Facts: Husband and Wife divorced after 20 years of marriage. Husband owned three small businesses.
In May 2015, husband and Wife filed with the trial court a written stipulation that they would hire Mr. Orndorff to value two of the businesses. They agreed to stipulate that whatever values Mr. Orndorff placed on the businesses would be accepted by them without objection. The stipulation also provided that Mr. Orndorff would be “allowed to retain the services of other experts if he finds it necessary to do so.”
A few weeks later, Mr. Orndorff sent an engagement letter to the parties that stated, “If it becomes necessary to engage other professionals (such as a forensic accountant), [I] will engage qualified professionals of [my] choice to provide such services.” Wife signed the engagement letter, but Husband did not.
Upon the request of Husband’s counsel, Mr. Orndorff prepared a second engagement letter that said Mr. Orndorff would only hire a forensic accountant if the parties agreed that it was necessary to do so. Husband signed the revised engagement letter, but Wife did not.
In early September 2015, the trial court resolved the dispute by ordering Wife to sign Mr. Orndorff’s revised engagement letter, i.e., the one that said he can only hire a forensic accountant if the parties agreed.
The order reflecting this ruling was entered on October 14, 2015, and Wife signed the revised engagement letter that day. Mr. Orndorff did not complete valuations of the businesses, however, before trial began five days later.
When the trial began, Wife requested a continuance to allow Mr. Orndorff more time to complete his valuations. The trial court denied Wife’s request, and the trial began.
In the pretrial filings required by the local rules, Husband listed the value of the two businesses while Wife did not.
After a trial, Husband was awarded the two businesses.
On Appeal: The Court of Appeals reversed the trial court.
Stipulation. A stipulation is an agreement between attorneys regarding an issue before the court that is entered into mutually and voluntarily by the parties. A valid stipulation is binding on the parties and will be rigidly enforced by the courts like any other agreement. In determining whether a stipulation is valid, courts should consider
- whether the parties had competent representation of counsel,
- whether extensive and detailed negotiations occurred,
- whether the parties agreed to the stipulation in open court, and
- whether the parties acknowledge their understanding of the terms and that the terms are fair and equitable when questioned by the judge.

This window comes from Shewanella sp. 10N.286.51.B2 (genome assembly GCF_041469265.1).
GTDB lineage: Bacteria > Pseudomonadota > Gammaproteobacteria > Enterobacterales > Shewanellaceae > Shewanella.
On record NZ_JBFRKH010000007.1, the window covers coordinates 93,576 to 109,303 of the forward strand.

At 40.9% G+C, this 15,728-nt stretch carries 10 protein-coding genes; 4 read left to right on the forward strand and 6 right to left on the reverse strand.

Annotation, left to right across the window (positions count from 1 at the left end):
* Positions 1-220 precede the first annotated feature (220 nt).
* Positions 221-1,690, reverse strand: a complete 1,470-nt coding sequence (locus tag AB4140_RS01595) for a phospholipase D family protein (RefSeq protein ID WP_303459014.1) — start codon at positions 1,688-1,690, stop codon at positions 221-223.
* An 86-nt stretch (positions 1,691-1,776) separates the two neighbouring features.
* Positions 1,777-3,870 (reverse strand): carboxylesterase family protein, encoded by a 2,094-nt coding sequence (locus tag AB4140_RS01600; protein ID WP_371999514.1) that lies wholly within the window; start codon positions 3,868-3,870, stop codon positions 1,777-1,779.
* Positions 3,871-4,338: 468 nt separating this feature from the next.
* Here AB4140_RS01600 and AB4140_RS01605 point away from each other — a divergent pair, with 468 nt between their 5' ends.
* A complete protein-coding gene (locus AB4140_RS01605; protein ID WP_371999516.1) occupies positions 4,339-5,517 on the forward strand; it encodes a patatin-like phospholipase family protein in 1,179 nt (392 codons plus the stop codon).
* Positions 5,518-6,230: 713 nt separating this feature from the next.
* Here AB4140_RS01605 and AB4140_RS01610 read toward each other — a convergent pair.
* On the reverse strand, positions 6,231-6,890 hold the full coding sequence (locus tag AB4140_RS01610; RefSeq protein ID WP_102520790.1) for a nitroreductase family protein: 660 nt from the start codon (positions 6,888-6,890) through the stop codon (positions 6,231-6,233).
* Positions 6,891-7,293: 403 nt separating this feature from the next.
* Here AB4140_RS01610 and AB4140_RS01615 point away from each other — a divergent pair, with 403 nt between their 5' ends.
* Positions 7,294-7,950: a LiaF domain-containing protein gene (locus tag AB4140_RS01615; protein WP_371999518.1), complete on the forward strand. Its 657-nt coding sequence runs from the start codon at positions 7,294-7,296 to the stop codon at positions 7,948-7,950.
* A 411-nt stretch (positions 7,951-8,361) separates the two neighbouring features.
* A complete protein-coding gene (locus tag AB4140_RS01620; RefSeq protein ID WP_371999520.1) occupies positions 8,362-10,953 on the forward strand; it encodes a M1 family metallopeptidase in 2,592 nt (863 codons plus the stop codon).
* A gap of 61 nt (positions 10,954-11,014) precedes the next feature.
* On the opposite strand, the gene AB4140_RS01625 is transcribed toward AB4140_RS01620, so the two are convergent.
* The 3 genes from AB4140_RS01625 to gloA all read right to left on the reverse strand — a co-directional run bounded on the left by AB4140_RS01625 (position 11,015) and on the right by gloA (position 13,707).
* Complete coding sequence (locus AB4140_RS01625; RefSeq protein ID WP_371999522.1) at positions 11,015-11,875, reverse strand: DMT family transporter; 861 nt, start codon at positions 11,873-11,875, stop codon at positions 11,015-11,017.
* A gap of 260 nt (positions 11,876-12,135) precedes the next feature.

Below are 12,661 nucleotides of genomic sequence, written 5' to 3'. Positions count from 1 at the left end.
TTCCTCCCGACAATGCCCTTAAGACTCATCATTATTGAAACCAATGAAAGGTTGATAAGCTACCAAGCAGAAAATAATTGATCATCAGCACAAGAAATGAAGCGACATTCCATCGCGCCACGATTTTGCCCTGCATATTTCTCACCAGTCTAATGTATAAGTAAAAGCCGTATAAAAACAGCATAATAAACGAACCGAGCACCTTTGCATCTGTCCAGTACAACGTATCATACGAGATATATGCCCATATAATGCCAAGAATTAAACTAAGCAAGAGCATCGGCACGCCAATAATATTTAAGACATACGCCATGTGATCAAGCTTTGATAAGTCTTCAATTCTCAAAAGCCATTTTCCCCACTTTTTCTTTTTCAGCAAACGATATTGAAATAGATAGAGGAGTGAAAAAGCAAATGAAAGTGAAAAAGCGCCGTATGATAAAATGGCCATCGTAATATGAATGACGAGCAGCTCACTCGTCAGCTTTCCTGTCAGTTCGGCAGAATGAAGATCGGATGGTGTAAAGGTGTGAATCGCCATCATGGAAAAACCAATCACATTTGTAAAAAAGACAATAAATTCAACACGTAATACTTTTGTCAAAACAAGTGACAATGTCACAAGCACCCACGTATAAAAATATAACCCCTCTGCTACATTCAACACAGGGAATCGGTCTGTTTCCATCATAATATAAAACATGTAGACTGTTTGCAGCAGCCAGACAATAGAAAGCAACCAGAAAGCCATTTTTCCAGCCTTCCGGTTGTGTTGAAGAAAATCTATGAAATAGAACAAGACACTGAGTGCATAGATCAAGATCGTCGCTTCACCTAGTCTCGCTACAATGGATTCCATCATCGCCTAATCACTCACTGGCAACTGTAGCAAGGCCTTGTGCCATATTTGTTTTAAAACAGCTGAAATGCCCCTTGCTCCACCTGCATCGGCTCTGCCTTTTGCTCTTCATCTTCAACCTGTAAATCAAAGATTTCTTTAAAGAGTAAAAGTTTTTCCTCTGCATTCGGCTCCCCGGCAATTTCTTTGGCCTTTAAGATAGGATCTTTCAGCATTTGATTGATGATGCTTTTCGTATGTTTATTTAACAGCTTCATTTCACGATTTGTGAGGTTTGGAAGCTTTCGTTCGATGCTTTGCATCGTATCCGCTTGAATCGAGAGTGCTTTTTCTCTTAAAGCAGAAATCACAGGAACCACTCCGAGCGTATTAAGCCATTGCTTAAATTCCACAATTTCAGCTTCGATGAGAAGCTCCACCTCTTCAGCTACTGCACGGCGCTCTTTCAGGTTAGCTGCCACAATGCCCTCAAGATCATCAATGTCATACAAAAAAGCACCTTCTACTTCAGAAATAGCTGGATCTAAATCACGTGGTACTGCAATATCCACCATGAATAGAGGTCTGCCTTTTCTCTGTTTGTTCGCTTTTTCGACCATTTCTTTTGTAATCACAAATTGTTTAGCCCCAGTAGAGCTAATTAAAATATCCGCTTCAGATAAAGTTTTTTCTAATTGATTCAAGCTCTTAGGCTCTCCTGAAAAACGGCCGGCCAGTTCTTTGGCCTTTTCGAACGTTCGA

The Court of Appeals ruled the trial court erred by modifying the parties’ stipulation:
Here, the foregoing factors weigh in favor of the stipulation agreement’s enforcement as written. Both parties were represented by counsel when they entered into the agreement. The parties entered into the agreement at mediation. The terms of the agreement are detailed and carefully constructed. The agreement was reduced to writing and signed by the attorneys for both parties. Finally, the agreement was filed with the trial court and appears in the record in the case. While the record on appeal does not reflect that the trial judge posed questions to the litigants about the terms of the agreement, neither party has argued that they did not understand its terms or that its terms are unfair. As such, we conclude that the stipulation agreement was valid and enforceable, and the trial court erred in modifying it.
Continuance. Trial courts have broad discretion over whether to grant or deny a request for a continuance. The party seeking the continuance has the burden of demonstrating that the circumstances justify it. To meet that burden, the moving party must supply some strong excuse for postponing the trial date. Factors relevant to the trial court’s decision include
- the length of time the case has been pending,
- the reason for the continuance,
- the diligence of the party seeking the continuance, and
- the prejudice to the requesting party at the continuance is not granted.
The Court found that all of these factors weighed in favor of a continuance such that the trial court’s decision was unreasonable and caused an injustice to Wife. The Court concluded the trial court abused its discretion when it denied Wife’s request for a continuance.
Thus, the trial court’s rulings as to property division and valuation were vacated and the case remanded for further proceedings.
Information provided by K.O. Herston: Knoxville, Tennessee Divorce and Family-Law Attorney.